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On behalf of the German Government, the Deutsche Gesellschaft für Internationale Zusammenarbeit (GIZ) GmbH has been supporting Ukraine’s transition to democracy and the rule of law since 1993. GIZ currently implements projects and programmes on behalf of five German ministries, the European Union (EU), the UK Department for International Development (DFID) and Foreign and Commonwealth Office (FCO) and the Swiss State Secretariat for Economic Affairs (SECO) at around 20 locations in Ukraine, with more than 300 local and international staff. Around 30 integrated and returning experts are deployed with the public administration at national and municipal level, local enterprises, universities, associations, chambers of commerce and civil society. The GIZ office in Kyiv opened in 2009.  

For many years, the EU’s and Ukraine’s shared goal was to achieve incremental economic integration and deeper cooperation. However, negotiations on an Association Agreement were unexpectedly terminated by President Viktor Yanukovych in November 2013, sparking popular protests and violent clashes which led to the President’s removal from office and a change of government. In an increasingly complex political situation, separatist movements emerged in the south and east of the country. In March 2014, the Crimean peninsula was illegally annexed by the Russian Federation. A referendum on the status of Crimea was held under Russian control; however, its outcome is not recognised by Ukraine or by the EU, the US or other Western countries. In the eastern Donetsk and Luhansk regions, there is continued fighting and more than a million people have fled their homes.

Following the collapse of the original five-party coalition government headed by Prime Minister Arseniy Yatsenyuk, the two largest parliamentary groups reached agreement on the formation of a new coalition in February 2016. The Government led by Prime Minister Volodymyr Hroisman, in office since April 2016, is continuing the reform programme initiated by its predecessor, with a particular focus on decentralisation. It is also committed to a comprehensive package of reforms to boost the competitiveness of the Ukrainian economy, including the adoption of European standards and further liberalisation of trade with the EU.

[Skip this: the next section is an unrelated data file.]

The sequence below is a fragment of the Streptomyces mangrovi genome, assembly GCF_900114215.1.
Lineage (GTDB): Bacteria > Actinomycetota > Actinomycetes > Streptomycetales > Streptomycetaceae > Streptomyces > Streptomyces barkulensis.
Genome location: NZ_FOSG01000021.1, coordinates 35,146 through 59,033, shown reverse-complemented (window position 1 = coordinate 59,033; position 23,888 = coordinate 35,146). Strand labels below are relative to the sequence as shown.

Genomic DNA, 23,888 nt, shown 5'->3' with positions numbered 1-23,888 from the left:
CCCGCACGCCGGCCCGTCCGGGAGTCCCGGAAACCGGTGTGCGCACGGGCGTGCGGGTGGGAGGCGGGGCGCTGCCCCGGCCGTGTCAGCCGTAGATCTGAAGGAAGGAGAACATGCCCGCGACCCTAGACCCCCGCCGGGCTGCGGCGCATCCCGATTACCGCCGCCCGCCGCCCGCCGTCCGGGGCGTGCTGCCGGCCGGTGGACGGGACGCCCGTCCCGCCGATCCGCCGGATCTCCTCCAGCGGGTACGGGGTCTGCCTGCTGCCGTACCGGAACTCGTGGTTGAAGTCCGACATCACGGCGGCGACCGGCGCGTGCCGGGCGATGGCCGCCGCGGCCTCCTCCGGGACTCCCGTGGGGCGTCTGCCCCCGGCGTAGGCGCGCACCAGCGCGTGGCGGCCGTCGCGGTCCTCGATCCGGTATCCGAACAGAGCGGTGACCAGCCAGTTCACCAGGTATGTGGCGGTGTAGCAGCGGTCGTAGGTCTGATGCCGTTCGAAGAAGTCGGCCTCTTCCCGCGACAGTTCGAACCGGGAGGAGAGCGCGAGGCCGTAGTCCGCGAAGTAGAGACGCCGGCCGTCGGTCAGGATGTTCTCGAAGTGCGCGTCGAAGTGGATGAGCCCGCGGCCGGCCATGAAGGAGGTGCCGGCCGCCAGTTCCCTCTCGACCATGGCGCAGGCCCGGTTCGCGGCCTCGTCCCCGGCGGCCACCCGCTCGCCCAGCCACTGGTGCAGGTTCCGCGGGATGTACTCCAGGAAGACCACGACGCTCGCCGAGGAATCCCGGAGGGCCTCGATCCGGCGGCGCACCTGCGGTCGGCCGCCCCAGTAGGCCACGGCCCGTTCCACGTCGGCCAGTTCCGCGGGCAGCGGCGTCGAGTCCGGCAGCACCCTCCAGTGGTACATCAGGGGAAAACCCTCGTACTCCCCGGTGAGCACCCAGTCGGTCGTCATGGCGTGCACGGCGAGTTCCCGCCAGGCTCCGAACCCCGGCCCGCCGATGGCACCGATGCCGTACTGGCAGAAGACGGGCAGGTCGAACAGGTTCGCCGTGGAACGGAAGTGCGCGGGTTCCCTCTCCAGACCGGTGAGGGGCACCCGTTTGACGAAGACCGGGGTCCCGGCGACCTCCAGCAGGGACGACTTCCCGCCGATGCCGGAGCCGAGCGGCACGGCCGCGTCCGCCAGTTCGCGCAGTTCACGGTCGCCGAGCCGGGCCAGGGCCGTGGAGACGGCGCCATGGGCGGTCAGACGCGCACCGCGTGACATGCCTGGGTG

The current priority areas of German development cooperation activities with Ukraine are:

  • democracy, civil society and public administration, decentralisation
  • energy
  • sustainable economic development

In addition, GIZ is assisting the Government of Ukraine to manage the crisis in the east of the country. In particular, on behalf of the German Federal Ministry for Economic Cooperation and Development (BMZ), GIZ is providing support to municipalities which are hosting displaced persons. GIZ is also working with the Ukrainian Ministry of Health on HIV/AIDS prevention, for example by supporting the country-wide ‘Don’t give AIDS a chance!’ campaign.

Projects and Programmes

Sustainable infrastructure

Security, reconstruction and peace

Social development

Governance and democracy

Environment and climate change

Economic development and employment

Project evaluations